By Ann McCreary
Twisp officials have decided to reinstate an agreement that authorizes police officers from Winthrop to enforce laws within Twisp town limits.
With new Marshal Rikki Schwab on the job in Winthrop, Twisp Police Chief Paul Budrow said he was comfortable allowing Schwab or other Winthrop officers to conduct law enforcement in Twisp.
“Having worked with her, I’d go through a door with her,” Budrow told the Twisp Council last week.
“I have no qualms saying they have full reign in our town because I have no concerns about liability [to Twisp],” Budrow told Town Council members at their June 24 meeting.
Under state law, certified law enforcement officers are allowed to enforce laws in another jurisdiction with written consent from the sheriff or police chief of that jurisdiction.
Twisp revoked its written agreement with Winthrop in December 2011 on the recommendation of Budrow and Mayor Soo Ing-Moody, following an investigation into several incidents involving Winthrop police actions in Twisp.
Ing-Moody and Budrow said that what they called “unprofessional” behavior by Winthrop police created potential liability for Twisp and threatened the safety of town police officers and citizens.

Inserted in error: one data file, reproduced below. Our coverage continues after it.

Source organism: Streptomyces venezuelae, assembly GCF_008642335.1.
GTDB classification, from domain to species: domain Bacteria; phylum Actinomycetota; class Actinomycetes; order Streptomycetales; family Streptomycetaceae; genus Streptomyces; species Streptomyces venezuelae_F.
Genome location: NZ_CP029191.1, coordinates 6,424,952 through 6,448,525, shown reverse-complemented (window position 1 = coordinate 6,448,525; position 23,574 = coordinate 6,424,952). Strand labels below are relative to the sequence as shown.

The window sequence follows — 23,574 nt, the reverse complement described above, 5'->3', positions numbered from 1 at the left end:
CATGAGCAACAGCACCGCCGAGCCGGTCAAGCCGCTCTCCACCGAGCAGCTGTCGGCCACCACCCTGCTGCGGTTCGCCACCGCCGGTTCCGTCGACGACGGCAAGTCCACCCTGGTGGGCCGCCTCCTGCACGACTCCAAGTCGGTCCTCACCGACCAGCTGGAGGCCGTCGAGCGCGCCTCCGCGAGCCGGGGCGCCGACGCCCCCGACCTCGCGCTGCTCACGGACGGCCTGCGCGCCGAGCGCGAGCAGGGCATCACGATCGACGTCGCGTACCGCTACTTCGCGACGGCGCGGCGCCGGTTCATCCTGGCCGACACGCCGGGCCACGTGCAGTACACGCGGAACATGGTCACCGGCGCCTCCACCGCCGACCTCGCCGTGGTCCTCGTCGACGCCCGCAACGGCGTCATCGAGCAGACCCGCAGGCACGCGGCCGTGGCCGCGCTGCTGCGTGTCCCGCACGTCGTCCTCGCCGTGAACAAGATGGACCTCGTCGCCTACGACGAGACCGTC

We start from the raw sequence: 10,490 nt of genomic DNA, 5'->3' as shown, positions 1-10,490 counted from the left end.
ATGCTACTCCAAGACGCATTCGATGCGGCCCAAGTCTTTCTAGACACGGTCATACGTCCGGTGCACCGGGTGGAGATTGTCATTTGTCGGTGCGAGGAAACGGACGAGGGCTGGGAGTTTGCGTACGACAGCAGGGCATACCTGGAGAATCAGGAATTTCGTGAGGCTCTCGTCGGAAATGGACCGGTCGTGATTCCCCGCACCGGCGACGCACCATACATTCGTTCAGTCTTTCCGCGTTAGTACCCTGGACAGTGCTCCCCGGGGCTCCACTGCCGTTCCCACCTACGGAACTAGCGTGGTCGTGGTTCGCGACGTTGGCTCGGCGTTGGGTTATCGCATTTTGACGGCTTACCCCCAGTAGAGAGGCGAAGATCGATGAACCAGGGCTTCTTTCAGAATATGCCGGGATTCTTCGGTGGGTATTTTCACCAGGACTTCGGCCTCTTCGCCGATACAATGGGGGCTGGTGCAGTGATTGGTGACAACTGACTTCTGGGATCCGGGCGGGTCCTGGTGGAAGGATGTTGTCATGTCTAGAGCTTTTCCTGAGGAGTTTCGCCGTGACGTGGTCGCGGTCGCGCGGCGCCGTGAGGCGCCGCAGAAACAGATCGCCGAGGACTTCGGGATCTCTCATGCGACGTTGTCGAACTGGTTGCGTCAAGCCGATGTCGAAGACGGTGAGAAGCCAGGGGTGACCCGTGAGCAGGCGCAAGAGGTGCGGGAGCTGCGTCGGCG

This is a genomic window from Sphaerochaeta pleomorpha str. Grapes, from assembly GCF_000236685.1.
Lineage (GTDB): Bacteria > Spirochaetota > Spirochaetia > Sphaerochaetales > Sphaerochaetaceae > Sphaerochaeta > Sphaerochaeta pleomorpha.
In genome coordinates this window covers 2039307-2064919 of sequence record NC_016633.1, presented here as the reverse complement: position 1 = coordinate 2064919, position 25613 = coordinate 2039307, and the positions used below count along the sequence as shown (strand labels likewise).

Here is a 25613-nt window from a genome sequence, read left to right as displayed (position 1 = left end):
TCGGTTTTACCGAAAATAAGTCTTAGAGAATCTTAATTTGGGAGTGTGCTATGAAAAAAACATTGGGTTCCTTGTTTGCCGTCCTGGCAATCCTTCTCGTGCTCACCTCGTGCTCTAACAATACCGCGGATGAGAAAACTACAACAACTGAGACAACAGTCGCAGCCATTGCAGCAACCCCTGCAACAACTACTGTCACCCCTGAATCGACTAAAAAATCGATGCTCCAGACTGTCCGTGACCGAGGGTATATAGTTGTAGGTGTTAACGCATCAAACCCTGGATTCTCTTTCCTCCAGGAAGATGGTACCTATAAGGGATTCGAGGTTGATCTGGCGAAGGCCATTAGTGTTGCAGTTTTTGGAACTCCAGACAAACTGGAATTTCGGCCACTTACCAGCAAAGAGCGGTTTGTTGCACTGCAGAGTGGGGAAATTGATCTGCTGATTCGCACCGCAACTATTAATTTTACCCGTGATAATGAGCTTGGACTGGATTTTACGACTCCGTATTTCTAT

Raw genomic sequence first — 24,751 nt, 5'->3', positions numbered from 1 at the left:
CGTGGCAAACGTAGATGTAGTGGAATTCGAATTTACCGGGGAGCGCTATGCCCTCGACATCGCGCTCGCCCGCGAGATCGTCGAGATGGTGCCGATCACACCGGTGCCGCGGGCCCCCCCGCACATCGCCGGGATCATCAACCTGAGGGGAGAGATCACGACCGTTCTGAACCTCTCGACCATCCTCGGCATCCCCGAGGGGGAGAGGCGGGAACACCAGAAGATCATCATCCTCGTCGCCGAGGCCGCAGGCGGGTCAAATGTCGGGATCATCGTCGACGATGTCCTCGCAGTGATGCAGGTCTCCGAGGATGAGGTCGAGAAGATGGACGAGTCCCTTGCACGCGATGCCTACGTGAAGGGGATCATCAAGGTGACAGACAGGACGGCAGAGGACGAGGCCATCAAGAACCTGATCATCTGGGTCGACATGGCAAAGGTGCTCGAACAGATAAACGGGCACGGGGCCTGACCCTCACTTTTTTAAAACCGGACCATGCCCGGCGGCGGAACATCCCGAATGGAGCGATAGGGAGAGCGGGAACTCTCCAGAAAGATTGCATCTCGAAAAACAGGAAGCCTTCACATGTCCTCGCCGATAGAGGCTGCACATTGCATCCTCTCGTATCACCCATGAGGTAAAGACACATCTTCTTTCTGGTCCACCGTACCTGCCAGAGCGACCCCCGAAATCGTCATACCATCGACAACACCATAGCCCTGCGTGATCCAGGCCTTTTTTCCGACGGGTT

Ing-Moody said those incidents led her to question the “judgment” of Winthrop law enforcement officers.
“There is a new marshal, new leadership. I don’t have a concern about judgment,” Ing-Moody told the council last week.
Former Marshal David Dahlstrom resigned in late 2013. Schwab was hired in May as Winthrop marshal.
“I feel we have been working closely together (and) have re-established a good working relationship,” Ing-Moody said.
Schwab is currently Winthrop’s only full-time police officer. The town is in the process of filling two vacancies in the department.
Budrow will sign a letter authorizing Winthrop law enforcement officers to enforce criminal and traffic laws within Twisp town limits.
The agreement means that Winthrop officers can conduct law enforcement activities in Twisp whenever they are within the town limits, Budrow said.
“For example, they can drive through my town and see someone speeding and they can write a ticket,” Budrow said. “If they see a crime happening at Hank’s” they can respond, he said.
Winthrop has maintained its agreement authorizing Twisp officers to enforce laws in Winthrop.
Budrow said both communities have continued to have a mutual aid agreement in place, which means officers respond on request to provide assistance when needed.